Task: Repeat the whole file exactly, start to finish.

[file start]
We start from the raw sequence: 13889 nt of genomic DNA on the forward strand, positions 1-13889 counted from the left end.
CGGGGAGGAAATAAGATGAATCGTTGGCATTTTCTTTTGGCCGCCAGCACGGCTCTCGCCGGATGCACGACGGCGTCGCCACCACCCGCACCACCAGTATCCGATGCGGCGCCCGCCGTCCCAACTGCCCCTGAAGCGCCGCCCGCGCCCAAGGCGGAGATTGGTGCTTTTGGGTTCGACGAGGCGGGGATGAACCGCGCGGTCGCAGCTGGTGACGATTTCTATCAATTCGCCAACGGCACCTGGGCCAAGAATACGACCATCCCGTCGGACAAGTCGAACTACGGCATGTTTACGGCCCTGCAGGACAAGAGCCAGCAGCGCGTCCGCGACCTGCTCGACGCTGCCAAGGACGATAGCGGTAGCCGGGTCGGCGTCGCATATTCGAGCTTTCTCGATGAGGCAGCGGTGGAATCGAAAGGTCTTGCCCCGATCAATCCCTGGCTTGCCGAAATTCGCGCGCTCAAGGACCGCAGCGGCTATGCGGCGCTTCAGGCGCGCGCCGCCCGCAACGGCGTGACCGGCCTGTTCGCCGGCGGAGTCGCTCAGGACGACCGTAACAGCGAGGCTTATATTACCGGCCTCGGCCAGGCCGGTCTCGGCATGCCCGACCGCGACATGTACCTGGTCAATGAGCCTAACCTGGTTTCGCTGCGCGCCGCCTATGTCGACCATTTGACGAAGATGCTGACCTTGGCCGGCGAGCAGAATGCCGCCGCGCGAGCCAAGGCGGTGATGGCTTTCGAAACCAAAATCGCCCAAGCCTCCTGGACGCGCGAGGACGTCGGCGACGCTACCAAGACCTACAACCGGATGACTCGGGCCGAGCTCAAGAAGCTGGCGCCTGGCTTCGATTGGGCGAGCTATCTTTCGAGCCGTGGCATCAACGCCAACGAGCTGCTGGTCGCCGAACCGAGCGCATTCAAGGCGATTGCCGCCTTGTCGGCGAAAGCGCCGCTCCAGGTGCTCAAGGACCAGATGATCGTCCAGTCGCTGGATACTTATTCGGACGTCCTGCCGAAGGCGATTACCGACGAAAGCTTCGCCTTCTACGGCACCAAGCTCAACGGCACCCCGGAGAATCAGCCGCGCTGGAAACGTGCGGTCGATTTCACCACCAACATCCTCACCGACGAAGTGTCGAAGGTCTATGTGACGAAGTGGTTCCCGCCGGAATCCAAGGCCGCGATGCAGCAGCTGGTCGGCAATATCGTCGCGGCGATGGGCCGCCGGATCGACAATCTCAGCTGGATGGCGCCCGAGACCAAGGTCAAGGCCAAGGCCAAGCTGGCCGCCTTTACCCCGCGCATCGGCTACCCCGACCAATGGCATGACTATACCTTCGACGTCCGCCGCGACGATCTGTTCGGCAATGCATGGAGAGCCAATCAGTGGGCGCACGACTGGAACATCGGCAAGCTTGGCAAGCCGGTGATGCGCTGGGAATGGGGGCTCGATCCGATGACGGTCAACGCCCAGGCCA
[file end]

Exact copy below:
We start from the raw sequence: 13889 nt of genomic DNA on the forward strand, positions 1-13889 counted from the left end.
CGGGGAGGAAATAAGATGAATCGTTGGCATTTTCTTTTGGCCGCCAGCACGGCTCTCGCCGGATGCACGACGGCGTCGCCACCACCCGCACCACCAGTATCCGATGCGGCGCCCGCCGTCCCAACTGCCCCTGAAGCGCCGCCCGCGCCCAAGGCGGAGATTGGTGCTTTTGGGTTCGACGAGGCGGGGATGAACCGCGCGGTCGCAGCTGGTGACGATTTCTATCAATTCGCCAACGGCACCTGGGCCAAGAATACGACCATCCCGTCGGACAAGTCGAACTACGGCATGTTTACGGCCCTGCAGGACAAGAGCCAGCAGCGCGTCCGCGACCTGCTCGACGCTGCCAAGGACGATAGCGGTAGCCGGGTCGGCGTCGCATATTCGAGCTTTCTCGATGAGGCAGCGGTGGAATCGAAAGGTCTTGCCCCGATCAATCCCTGGCTTGCCGAAATTCGCGCGCTCAAGGACCGCAGCGGCTATGCGGCGCTTCAGGCGCGCGCCGCCCGCAACGGCGTGACCGGCCTGTTCGCCGGCGGAGTCGCTCAGGACGACCGTAACAGCGAGGCTTATATTACCGGCCTCGGCCAGGCCGGTCTCGGCATGCCCGACCGCGACATGTACCTGGTCAATGAGCCTAACCTGGTTTCGCTGCGCGCCGCCTATGTCGACCATTTGACGAAGATGCTGACCTTGGCCGGCGAGCAGAATGCCGCCGCGCGAGCCAAGGCGGTGATGGCTTTCGAAACCAAAATCGCCCAAGCCTCCTGGACGCGCGAGGACGTCGGCGACGCTACCAAGACCTACAACCGGATGACTCGGGCCGAGCTCAAGAAGCTGGCGCCTGGCTTCGATTGGGCGAGCTATCTTTCGAGCCGTGGCATCAACGCCAACGAGCTGCTGGTCGCCGAACCGAGCGCATTCAAGGCGATTGCCGCCTTGTCGGCGAAAGCGCCGCTCCAGGTGCTCAAGGACCAGATGATCGTCCAGTCGCTGGATACTTATTCGGACGTCCTGCCGAAGGCGATTACCGACGAAAGCTTCGCCTTCTACGGCACCAAGCTCAACGGCACCCCGGAGAATCAGCCGCGCTGGAAACGTGCGGTCGATTTCACCACCAACATCCTCACCGACGAAGTGTCGAAGGTCTATGTGACGAAGTGGTTCCCGCCGGAATCCAAGGCCGCGATGCAGCAGCTGGTCGGCAATATCGTCGCGGCGATGGGCCGCCGGATCGACAATCTCAGCTGGATGGCGCCCGAGACCAAGGTCAAGGCCAAGGCCAAGCTGGCCGCCTTTACCCCGCGCATCGGCTACCCCGACCAATGGCATGACTATACCTTCGACGTCCGCCGCGACGATCTGTTCGGCAATGCATGGAGAGCCAATCAGTGGGCGCACGACTGGAACATCGGCAAGCTTGGCAAGCCGGTGATGCGCTGGGAATGGGGGCTCGATCCGATGACGGTCAACGCCCAGGCCA